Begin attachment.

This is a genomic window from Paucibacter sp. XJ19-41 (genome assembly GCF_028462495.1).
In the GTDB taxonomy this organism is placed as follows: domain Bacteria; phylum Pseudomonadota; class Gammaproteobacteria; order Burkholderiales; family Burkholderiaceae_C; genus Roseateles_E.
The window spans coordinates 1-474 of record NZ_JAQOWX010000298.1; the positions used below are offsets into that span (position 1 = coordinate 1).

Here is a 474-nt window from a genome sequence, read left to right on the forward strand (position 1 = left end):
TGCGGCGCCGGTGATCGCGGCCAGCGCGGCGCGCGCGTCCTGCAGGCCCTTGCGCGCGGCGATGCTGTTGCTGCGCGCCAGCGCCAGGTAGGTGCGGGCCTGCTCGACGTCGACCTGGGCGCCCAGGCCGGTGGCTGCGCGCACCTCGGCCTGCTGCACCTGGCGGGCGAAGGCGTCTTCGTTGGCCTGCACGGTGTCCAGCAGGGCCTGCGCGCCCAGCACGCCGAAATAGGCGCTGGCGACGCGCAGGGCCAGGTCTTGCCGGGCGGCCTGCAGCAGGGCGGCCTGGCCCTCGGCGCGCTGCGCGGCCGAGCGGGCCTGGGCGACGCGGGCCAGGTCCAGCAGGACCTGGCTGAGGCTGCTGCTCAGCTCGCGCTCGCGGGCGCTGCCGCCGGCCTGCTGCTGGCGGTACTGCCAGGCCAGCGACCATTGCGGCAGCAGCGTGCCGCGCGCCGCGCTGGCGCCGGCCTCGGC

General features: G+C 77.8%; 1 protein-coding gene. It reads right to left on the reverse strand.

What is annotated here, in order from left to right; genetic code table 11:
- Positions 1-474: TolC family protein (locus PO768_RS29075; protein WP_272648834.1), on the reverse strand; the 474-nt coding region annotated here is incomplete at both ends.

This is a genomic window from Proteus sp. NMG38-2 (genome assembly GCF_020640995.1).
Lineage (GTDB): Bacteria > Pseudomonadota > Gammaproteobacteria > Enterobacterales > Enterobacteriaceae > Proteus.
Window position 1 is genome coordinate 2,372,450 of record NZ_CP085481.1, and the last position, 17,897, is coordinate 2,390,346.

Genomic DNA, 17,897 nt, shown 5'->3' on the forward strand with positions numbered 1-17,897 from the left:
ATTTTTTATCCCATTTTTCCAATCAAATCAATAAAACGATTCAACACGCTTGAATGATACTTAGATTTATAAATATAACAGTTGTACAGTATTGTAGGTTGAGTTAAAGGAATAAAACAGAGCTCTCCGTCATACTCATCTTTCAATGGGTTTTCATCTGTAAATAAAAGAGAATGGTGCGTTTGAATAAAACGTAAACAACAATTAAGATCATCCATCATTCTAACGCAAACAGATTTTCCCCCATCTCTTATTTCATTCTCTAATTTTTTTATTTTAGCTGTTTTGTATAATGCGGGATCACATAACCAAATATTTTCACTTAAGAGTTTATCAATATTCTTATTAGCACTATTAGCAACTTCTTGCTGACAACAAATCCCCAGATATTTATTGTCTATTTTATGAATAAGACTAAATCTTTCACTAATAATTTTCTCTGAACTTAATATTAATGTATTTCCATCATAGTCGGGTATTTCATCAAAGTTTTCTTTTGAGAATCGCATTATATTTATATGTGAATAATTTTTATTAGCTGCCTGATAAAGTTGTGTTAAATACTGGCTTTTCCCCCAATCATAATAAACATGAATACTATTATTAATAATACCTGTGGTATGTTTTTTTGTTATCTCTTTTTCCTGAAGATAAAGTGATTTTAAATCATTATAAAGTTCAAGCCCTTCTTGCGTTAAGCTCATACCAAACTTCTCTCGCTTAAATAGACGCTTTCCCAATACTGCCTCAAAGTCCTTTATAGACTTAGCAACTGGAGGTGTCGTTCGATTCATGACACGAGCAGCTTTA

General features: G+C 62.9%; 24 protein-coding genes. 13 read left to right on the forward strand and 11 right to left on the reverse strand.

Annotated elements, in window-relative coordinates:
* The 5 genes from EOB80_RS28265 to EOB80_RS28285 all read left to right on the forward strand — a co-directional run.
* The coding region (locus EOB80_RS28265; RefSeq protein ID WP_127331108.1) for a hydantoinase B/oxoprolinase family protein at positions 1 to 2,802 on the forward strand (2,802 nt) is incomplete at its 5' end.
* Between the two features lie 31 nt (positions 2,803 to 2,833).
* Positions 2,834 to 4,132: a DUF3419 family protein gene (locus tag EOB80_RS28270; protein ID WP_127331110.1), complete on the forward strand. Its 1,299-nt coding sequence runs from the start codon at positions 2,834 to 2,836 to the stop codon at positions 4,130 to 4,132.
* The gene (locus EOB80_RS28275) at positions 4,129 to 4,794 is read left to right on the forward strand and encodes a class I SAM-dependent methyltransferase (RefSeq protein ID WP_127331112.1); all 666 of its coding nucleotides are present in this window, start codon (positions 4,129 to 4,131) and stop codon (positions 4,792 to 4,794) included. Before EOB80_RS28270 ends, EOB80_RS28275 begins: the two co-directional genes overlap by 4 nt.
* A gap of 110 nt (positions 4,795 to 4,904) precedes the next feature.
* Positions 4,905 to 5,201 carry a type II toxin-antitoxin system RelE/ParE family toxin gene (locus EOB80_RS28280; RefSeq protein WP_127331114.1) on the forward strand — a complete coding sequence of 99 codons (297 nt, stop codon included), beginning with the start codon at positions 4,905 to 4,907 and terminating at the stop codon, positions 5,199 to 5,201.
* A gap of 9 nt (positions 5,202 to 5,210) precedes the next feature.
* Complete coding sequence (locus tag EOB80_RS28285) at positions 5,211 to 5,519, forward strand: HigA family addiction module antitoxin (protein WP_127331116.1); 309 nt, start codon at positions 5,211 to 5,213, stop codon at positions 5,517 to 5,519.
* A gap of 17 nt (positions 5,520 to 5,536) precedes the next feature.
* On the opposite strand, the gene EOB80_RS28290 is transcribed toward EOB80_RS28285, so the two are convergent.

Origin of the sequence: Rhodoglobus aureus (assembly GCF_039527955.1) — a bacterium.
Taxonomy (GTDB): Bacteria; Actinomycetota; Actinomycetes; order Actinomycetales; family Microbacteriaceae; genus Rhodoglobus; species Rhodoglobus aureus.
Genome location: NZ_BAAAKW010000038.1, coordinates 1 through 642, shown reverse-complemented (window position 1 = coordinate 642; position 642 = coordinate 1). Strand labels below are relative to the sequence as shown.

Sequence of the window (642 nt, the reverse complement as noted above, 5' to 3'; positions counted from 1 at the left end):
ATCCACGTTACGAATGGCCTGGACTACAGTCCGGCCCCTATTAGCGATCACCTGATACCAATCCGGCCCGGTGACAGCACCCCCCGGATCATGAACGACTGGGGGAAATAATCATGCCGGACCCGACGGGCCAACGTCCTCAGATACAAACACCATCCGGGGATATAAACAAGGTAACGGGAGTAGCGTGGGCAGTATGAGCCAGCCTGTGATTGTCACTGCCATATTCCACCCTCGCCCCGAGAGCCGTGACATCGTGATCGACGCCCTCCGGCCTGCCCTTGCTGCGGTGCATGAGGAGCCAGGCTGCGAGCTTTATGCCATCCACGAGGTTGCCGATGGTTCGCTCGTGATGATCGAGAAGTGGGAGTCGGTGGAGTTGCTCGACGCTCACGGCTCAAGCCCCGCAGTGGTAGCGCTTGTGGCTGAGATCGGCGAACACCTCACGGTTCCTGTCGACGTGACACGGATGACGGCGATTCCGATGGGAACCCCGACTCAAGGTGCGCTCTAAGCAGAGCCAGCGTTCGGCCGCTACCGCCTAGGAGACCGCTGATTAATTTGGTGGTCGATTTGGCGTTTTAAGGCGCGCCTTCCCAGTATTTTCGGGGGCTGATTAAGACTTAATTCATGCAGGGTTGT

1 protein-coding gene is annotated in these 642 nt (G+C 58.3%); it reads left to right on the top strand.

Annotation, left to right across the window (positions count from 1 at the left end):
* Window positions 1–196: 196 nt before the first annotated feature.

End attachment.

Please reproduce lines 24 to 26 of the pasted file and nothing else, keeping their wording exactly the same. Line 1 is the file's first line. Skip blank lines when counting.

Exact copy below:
* Complete coding sequence (locus tag EOB80_RS28285) at positions 5,211 to 5,519, forward strand: HigA family addiction module antitoxin (protein WP_127331116.1); 309 nt, start codon at positions 5,211 to 5,213, stop codon at positions 5,517 to 5,519.
* A gap of 17 nt (positions 5,520 to 5,536) precedes the next feature.
* On the opposite strand, the gene EOB80_RS28290 is transcribed toward EOB80_RS28285, so the two are convergent.